Why Switch to Subscription Service Anyway?
Marco Polo recently became a hit and has now gained some renown in terms of the current coronavirus pandemic. All thanks to social distancing and people exploring new ways to connect with their friends and loved ones in these trying times.
The free app is going to launch a whole new expanded premium product later today called Marco Polo Plus, which costs $5 per month with an annual commitment of $10 if chosen to be paid monthly. The subscription will, of course, give something more, as access to HD video, voice notes, custom emojis, speed control, which is a part of its creation tools and also passes to share with friends to gift them free memberships.
If you're still skeptical about it all, the company will give you a free seven day trial to the Plus experience and see if it is something you would want to get into before committing to the subscription-based app.
Why The Sudden Change Of Practice?
Marco Polo has always since been helped out by venture capital. While the population who uses the app flourished, the expense of its servers rose as well.
CEO Vlada Bortnik told The Verge that the company would need to start making money for its servers to keep running and ensure that the business stays afloat. They initially tried to do a $9.99 monthly subscription, which gave users access to their older videos as well as chats. That was not a hit, so Marco Polo Plus is the replacement for that.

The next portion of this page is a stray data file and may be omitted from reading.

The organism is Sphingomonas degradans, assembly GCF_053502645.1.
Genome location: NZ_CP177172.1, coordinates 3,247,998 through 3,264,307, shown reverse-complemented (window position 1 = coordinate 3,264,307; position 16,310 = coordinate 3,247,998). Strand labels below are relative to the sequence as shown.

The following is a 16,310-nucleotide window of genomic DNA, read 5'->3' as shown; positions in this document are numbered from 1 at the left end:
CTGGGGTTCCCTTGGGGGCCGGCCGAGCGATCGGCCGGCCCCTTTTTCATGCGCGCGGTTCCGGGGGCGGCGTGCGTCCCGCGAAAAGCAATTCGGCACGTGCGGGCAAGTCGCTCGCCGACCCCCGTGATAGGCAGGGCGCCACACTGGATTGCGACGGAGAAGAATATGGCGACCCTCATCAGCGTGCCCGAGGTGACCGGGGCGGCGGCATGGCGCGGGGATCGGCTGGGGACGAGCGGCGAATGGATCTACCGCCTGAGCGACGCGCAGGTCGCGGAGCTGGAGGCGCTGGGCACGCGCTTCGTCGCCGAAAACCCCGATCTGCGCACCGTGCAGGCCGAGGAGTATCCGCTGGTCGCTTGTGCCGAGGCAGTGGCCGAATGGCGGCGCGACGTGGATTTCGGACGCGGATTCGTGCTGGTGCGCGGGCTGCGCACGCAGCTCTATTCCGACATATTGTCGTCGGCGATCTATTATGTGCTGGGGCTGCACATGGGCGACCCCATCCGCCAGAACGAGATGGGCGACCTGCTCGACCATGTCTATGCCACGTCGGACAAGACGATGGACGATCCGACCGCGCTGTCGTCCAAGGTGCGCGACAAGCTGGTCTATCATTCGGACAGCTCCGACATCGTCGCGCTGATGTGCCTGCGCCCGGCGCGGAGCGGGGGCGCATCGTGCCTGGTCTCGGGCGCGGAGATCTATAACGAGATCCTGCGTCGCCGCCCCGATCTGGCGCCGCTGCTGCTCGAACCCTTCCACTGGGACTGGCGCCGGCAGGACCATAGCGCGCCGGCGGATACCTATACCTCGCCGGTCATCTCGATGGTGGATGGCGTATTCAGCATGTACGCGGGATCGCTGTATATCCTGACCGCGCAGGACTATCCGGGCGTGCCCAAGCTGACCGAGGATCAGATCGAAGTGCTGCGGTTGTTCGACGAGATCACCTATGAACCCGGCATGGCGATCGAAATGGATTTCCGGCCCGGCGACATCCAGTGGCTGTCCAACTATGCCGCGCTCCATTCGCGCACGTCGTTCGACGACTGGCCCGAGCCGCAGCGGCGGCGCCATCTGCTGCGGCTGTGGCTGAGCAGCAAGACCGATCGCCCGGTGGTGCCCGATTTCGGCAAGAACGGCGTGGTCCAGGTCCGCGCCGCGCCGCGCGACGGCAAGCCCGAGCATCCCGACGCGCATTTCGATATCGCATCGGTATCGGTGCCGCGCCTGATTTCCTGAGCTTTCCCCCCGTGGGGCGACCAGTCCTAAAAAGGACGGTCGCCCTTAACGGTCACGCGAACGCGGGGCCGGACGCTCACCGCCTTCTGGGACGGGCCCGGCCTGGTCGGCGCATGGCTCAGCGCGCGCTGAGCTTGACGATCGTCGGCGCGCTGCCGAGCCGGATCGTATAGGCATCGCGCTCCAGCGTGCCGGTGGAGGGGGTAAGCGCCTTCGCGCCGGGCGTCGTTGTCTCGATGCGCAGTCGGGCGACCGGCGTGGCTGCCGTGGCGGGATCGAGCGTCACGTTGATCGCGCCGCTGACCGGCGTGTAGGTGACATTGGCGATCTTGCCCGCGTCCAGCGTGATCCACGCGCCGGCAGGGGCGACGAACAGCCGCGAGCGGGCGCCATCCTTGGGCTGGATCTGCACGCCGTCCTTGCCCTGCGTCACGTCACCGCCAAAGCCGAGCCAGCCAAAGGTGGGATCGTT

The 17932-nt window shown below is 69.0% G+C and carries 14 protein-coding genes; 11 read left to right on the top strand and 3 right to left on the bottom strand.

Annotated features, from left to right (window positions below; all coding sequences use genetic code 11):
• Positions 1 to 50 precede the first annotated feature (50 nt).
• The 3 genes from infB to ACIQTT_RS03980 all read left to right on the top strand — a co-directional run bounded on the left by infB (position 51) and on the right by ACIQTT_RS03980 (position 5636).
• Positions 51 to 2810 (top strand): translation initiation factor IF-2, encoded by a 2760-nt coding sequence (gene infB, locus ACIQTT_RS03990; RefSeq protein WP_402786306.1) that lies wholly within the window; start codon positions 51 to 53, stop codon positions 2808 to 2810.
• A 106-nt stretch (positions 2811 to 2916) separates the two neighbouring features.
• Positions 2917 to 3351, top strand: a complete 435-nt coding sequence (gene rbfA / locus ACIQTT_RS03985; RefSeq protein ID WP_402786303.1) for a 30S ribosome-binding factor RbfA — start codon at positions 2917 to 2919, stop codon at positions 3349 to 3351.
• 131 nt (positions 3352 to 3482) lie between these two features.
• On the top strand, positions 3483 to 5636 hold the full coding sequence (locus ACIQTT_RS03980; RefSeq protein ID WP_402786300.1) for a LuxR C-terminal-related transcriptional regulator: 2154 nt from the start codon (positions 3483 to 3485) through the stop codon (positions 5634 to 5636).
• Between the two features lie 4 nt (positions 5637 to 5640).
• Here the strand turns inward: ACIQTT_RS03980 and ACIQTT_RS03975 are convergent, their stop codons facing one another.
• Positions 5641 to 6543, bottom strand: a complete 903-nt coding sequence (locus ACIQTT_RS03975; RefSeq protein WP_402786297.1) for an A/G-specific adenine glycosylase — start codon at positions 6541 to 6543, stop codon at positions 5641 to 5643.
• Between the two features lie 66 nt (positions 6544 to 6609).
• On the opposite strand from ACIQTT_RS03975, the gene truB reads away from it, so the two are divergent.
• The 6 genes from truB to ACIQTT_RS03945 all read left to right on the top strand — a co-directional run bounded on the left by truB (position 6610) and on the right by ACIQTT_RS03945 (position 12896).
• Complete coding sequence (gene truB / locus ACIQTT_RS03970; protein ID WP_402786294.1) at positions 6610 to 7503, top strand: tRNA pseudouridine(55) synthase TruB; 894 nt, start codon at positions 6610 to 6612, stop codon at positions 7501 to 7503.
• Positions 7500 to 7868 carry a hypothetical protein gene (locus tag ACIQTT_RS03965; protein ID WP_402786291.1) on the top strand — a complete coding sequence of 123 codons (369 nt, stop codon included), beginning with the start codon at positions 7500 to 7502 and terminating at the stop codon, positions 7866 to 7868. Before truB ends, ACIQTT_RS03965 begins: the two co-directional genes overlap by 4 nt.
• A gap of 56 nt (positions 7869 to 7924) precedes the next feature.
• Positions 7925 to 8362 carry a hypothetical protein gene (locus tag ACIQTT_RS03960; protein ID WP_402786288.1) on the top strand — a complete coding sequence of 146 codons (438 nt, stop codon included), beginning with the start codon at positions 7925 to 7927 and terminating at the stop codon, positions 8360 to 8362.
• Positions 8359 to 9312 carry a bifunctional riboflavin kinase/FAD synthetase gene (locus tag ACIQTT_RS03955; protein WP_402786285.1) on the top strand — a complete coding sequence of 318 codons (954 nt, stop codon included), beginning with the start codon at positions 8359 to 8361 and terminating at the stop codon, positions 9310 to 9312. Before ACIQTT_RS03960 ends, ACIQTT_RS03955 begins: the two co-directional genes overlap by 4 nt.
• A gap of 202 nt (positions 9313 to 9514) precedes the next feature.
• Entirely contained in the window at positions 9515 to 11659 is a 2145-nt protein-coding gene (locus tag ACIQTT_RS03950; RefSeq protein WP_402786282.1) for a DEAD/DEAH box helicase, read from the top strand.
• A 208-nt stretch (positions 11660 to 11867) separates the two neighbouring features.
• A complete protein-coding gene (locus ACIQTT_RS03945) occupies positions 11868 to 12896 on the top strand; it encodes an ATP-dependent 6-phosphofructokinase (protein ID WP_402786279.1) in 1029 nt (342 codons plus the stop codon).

The blog post made the announcement saying, "With this great acceleration of in-app use comes a dramatic increase in business costs,"
The company also announced they are testing something called "Channels" which is stated to be at a premium. It will usually be used for influencers and anyone who likes to speak to the public masses. It is still unclear, however, based on the informational video, but it seems to be a way for users to post content for only a select number of groups who pay to access the content.
So for now, Marco Polo is committed to not selling ads as well as its users' data. This is typically done by free apps to monetize their products, but not Marco Polo, for now. If they play their cards right, even after the pandemic, Marco Polo would still thrive given by the subscription revenue.